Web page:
Bill Guzman demonstrates the vacuum gauge engine tuning technique to Paul Schils
Bill Guzman demonstrates his vacuum-gauge engine-tuning techniques to Paul Schils

British V8 2006 Tech Session:   MGB V6 Engine Conversions

as published in British V8 Newsletter, Volume XIV Issue 2, August 2006

presented by: Bill Guzman of Classic Conversions Engineering
coverage by: Curtis Jacobson

The theme of Bill Guzman's tech session at British V8 2006 was: "Keep it simple!" All too many people who start engine conversion projects never complete them. If one allows their project to grow complex, it will also grow in time and monetary investment required. I think he really struck a chord by essentially stating that none of us likes to see an abandoned project car or a hack-job. If there's one piece of advice we should share with newbies it's "Keep it simple." Bill's company, Classic Conversions Engineering, provides kit parts that simplify performance modification of MGB sports cars. Bill's products span the functional areas of the car: engine conversions, brakes, traction/suspension, even aerodynamics. So despite its title, Bill's tech session covered a lot of ground and offered new wisdom even to though of us who've completed and are driving project cars.


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Although it took awhile for Bill to get to the core subject, I'm going to start there.

Bill strongly recommends the GM sixty-degree V6 engines for MGB sports cars. This family of engines, he explained, has appeared in many different cars including both front wheel and rear wheel drive models. They were used in 1985 to 1995 Camaros and Firebirds, the Chevy Celebrity and Citation (including the X11 variant that produced 155hp), and some S10 pickup trucks (although 90 degree V6s were also used in that model.) The sixty-degree V6 is available in different displacements and states of tune. (The '93 to '95 Camaro had the L32 3.4L with sequential port fuel injection and distributorless ignition in a RWD configuration, but) Bill's all-round favorite is the crate-motor 3.4L V6 which can be purchased new with a factory warranty starting at about $1800.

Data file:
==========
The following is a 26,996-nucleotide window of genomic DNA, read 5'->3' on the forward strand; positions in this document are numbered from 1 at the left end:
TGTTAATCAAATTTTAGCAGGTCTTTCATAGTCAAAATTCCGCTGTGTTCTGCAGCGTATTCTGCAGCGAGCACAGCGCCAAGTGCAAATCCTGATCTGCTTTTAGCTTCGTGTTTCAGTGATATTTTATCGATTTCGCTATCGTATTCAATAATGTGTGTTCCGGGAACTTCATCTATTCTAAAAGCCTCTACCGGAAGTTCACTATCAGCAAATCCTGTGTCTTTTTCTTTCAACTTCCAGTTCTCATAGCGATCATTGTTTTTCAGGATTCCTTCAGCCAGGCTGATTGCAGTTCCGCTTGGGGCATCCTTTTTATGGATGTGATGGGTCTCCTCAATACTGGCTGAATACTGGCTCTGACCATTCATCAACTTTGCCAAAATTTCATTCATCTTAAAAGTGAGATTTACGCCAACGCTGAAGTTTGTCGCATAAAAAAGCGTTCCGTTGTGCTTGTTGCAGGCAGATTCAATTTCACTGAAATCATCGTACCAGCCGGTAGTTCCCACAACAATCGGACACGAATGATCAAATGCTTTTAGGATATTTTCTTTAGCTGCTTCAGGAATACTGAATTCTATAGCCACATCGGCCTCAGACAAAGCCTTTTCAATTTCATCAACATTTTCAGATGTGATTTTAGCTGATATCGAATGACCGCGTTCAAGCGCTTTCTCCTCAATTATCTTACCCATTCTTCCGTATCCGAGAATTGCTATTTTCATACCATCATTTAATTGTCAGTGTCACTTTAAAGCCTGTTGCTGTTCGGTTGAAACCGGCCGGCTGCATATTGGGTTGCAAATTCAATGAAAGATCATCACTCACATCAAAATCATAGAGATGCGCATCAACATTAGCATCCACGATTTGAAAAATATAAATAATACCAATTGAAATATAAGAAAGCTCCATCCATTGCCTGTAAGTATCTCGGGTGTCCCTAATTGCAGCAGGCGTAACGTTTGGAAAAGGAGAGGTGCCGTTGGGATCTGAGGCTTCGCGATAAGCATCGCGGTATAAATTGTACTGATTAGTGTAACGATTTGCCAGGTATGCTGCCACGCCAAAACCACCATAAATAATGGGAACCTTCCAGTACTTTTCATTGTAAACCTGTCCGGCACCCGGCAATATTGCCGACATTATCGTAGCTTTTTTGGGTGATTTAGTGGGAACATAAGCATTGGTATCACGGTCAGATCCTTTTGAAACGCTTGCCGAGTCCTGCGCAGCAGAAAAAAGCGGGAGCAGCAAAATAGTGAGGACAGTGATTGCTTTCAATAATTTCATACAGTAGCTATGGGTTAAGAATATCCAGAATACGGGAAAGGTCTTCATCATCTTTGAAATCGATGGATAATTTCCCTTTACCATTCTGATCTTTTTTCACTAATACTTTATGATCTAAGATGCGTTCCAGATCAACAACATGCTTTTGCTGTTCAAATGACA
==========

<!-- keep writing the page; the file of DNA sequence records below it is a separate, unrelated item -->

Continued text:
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Classic Conversions offers various engine installation kits. The most basic contain motor and tranny mounts, plus headers. They also offer different pulley systems, intake manifolds, etc. Bill likes carburetors, but can also help his customers set up fuel injection systems.

Speaking of carburetors, Bill branched off to talk about engine tuning. When people have problems cooling their newly engine-converted MGB's, the first thing they should check is the engine tuning. From Bill's experience, it's most likely that the engine in question is running lean. "Nothing cools like fuel." Rough or large scale adjustment is done by changing jets... and the classic tried-and-true approach is to shut down the engine fast, pull a plug, and check the color of combustion deposits. This will at least get you within a jet size or two, after which performance testing will get you narrowed down to the correct jet. Once the jets are right, the next step is to adjust the idle air mixture.